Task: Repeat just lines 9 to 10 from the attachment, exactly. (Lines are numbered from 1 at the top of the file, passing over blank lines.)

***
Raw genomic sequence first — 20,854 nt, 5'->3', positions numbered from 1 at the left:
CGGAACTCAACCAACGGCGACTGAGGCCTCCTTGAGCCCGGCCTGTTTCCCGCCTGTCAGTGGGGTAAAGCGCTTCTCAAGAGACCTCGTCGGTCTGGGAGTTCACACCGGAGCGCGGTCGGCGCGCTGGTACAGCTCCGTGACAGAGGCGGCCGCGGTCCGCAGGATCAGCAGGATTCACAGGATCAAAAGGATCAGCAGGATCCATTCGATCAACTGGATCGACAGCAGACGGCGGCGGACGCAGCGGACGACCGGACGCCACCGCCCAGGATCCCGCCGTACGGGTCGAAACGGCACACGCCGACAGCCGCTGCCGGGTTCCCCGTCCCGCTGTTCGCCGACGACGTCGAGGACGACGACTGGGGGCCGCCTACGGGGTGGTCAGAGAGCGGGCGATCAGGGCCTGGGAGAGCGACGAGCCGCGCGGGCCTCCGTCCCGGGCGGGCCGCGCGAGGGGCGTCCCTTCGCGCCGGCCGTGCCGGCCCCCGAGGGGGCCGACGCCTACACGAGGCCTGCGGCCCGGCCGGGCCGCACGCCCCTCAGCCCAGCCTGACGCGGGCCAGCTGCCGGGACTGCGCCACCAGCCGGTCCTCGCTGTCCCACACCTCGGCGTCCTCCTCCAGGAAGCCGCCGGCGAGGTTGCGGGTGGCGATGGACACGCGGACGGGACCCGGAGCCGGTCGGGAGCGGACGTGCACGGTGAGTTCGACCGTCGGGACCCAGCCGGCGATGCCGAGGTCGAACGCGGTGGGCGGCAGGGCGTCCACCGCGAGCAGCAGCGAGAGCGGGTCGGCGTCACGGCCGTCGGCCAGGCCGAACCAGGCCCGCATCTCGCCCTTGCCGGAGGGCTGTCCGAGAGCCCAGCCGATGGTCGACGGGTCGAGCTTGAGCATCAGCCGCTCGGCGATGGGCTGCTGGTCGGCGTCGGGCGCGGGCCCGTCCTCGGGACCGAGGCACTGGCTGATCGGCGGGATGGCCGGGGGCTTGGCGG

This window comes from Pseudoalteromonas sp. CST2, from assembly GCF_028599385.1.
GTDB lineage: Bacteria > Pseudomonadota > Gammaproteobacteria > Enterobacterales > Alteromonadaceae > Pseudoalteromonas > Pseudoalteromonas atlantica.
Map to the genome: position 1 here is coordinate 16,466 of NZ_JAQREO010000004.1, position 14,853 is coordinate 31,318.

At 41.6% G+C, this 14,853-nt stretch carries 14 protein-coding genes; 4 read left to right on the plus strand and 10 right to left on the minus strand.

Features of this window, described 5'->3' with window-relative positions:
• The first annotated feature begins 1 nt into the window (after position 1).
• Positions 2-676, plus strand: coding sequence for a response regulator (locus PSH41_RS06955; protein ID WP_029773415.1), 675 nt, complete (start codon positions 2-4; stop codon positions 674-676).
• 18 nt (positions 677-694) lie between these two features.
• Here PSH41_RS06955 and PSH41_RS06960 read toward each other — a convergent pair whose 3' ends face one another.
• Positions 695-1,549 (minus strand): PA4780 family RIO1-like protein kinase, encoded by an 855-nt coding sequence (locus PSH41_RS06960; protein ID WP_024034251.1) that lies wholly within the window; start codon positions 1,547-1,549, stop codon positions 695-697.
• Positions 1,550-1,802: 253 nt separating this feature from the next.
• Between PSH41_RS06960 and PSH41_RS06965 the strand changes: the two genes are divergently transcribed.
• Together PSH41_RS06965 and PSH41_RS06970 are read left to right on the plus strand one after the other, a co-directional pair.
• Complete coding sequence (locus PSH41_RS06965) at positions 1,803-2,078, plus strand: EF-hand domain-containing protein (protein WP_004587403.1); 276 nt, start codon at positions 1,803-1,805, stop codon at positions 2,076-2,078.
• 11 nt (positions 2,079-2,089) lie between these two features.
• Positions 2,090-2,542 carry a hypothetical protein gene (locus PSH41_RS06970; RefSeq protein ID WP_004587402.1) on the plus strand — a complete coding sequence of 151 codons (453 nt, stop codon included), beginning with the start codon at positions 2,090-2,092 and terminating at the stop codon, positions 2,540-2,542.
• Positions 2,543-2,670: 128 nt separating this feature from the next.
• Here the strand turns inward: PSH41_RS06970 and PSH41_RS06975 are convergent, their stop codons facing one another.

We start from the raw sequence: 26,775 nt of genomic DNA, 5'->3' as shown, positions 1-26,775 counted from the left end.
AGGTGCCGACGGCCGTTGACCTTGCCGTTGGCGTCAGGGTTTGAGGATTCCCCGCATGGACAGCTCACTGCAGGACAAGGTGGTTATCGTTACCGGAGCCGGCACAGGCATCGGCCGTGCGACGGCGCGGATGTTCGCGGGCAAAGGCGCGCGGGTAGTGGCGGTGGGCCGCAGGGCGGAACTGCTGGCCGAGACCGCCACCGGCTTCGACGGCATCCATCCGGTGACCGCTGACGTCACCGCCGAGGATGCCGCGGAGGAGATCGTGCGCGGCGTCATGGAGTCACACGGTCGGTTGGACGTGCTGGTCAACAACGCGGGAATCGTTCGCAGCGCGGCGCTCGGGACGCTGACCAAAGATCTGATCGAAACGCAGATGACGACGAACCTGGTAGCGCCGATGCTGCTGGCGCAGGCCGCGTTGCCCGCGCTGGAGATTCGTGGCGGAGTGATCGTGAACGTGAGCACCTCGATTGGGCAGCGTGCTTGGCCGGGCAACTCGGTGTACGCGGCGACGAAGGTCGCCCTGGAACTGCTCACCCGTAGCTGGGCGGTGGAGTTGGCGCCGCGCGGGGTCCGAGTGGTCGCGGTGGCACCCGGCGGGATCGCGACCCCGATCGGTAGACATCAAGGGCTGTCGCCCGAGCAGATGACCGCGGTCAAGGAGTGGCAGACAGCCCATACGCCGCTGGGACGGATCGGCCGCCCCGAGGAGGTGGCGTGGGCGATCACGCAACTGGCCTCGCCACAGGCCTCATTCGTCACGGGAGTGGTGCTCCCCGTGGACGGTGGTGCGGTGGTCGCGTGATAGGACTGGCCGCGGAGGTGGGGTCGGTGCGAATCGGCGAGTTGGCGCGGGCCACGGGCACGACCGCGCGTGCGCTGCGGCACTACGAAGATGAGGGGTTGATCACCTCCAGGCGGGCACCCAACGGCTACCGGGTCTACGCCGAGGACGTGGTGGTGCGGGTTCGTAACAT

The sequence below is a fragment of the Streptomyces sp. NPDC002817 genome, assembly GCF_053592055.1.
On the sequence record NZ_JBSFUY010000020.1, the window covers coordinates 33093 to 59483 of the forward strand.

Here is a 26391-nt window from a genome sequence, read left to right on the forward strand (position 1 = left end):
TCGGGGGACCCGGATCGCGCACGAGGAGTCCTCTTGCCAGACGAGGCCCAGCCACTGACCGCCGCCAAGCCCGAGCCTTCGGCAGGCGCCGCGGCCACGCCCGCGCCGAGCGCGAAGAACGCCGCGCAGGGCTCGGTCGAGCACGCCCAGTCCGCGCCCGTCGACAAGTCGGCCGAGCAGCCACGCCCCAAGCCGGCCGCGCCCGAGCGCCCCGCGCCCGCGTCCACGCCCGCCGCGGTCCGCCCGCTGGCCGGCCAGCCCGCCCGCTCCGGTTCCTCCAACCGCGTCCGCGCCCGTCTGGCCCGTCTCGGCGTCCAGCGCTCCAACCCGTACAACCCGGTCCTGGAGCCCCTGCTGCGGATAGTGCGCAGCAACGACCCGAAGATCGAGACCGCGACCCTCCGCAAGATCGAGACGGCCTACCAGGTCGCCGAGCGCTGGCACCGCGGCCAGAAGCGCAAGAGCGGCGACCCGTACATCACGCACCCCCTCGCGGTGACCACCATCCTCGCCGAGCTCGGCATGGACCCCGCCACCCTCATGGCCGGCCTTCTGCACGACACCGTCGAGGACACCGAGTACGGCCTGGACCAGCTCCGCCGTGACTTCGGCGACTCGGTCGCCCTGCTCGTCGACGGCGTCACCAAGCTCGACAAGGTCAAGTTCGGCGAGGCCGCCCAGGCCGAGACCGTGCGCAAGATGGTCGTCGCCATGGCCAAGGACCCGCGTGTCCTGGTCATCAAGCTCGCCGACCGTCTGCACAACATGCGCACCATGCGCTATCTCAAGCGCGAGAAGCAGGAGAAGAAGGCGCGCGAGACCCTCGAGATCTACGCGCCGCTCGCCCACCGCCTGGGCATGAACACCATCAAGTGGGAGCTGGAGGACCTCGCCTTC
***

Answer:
• Positions 2-676, plus strand: coding sequence for a response regulator (locus PSH41_RS06955; protein ID WP_029773415.1), 675 nt, complete (start codon positions 2-4; stop codon positions 674-676).
• 18 nt (positions 677-694) lie between these two features.